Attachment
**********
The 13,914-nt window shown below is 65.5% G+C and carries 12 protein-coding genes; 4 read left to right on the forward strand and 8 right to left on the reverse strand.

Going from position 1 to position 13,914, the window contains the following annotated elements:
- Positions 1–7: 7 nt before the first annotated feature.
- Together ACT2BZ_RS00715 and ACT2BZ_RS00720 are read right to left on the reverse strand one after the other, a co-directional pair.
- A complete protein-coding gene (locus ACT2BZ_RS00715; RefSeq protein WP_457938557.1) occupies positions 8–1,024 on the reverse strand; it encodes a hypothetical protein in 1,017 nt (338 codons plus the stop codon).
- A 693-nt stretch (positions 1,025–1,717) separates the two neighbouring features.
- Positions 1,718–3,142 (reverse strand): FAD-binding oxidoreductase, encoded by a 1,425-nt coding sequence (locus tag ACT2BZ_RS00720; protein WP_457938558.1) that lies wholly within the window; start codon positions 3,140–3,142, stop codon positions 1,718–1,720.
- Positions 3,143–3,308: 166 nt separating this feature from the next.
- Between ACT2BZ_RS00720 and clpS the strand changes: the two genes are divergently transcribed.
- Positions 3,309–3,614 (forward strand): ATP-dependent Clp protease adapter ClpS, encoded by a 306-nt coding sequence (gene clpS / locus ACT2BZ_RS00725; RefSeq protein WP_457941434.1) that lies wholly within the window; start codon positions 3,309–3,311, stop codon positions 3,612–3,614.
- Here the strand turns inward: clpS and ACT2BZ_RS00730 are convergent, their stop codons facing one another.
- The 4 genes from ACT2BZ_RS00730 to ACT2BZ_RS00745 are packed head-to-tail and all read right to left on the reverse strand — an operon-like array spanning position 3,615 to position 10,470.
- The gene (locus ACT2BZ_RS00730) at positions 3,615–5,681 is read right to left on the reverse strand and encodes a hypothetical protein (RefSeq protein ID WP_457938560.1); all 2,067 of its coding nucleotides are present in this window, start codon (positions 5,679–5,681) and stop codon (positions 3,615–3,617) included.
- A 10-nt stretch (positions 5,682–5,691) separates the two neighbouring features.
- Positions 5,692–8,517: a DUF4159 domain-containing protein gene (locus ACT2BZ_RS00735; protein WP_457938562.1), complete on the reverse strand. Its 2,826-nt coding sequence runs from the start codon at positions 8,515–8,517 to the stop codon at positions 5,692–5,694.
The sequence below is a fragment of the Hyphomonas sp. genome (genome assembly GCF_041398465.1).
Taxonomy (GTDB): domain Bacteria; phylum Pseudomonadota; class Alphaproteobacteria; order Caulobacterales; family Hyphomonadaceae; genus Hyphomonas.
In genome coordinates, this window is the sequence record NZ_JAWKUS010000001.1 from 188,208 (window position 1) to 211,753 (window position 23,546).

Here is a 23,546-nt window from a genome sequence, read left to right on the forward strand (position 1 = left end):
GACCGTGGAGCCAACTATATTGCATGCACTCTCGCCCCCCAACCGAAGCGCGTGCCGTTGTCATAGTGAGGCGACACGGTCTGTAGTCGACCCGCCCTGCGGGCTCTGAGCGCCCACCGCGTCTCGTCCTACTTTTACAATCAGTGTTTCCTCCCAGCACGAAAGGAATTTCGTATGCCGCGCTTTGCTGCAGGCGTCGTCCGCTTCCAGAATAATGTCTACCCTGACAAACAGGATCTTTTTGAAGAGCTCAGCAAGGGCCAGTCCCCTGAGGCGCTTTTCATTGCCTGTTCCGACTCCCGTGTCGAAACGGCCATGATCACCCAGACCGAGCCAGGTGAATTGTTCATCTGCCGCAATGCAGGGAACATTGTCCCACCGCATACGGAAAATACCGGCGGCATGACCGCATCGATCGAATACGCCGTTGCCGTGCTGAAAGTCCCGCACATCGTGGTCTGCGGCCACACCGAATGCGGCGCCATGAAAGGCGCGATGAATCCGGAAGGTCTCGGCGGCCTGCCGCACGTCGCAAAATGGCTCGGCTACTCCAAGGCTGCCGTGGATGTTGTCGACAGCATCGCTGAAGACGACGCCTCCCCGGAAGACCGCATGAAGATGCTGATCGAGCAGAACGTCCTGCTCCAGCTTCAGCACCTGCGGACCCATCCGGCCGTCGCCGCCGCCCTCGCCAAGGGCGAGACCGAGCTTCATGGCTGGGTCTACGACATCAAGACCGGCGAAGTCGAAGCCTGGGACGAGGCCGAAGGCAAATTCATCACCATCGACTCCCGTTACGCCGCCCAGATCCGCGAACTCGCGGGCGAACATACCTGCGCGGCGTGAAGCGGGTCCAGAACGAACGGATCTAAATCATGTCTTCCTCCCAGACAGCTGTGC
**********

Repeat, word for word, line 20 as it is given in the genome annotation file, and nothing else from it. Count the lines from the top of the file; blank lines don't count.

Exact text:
GACCGTGGAGCCAACTATATTGCATGCACTCTCGCCCCCCAACCGAAGCGCGTGCCGTTGTCATAGTGAGGCGACACGGTCTGTAGTCGACCCGCCCTGCGGGCTCTGAGCGCCCACCGCGTCTCGTCCTACTTTTACAATCAGTGTTTCCTCCCAGCACGAAAGGAATTTCGTATGCCGCGCTTTGCTGCAGGCGTCGTCCGCTTCCAGAATAATGTCTACCCTGACAAACAGGATCTTTTTGAAGAGCTCAGCAAGGGCCAGTCCCCTGAGGCGCTTTTCATTGCCTGTTCCGACTCCCGTGTCGAAACGGCCATGATCACCCAGACCGAGCCAGGTGAATTGTTCATCTGCCGCAATGCAGGGAACATTGTCCCACCGCATACGGAAAATACCGGCGGCATGACCGCATCGATCGAATACGCCGTTGCCGTGCTGAAAGTCCCGCACATCGTGGTCTGCGGCCACACCGAATGCGGCGCCATGAAAGGCGCGATGAATCCGGAAGGTCTCGGCGGCCTGCCGCACGTCGCAAAATGGCTCGGCTACTCCAAGGCTGCCGTGGATGTTGTCGACAGCATCGCTGAAGACGACGCCTCCCCGGAAGACCGCATGAAGATGCTGATCGAGCAGAACGTCCTGCTCCAGCTTCAGCACCTGCGGACCCATCCGGCCGTCGCCGCCGCCCTCGCCAAGGGCGAGACCGAGCTTCATGGCTGGGTCTACGACATCAAGACCGGCGAAGTCGAAGCCTGGGACGAGGCCGAAGGCAAATTCATCACCATCGACTCCCGTTACGCCGCCCAGATCCGCGAACTCGCGGGCGAACATACCTGCGCGGCGTGAAGCGGGTCCAGAACGAACGGATCTAAATCATGTCTTCCTCCCAGACAGCTGTGC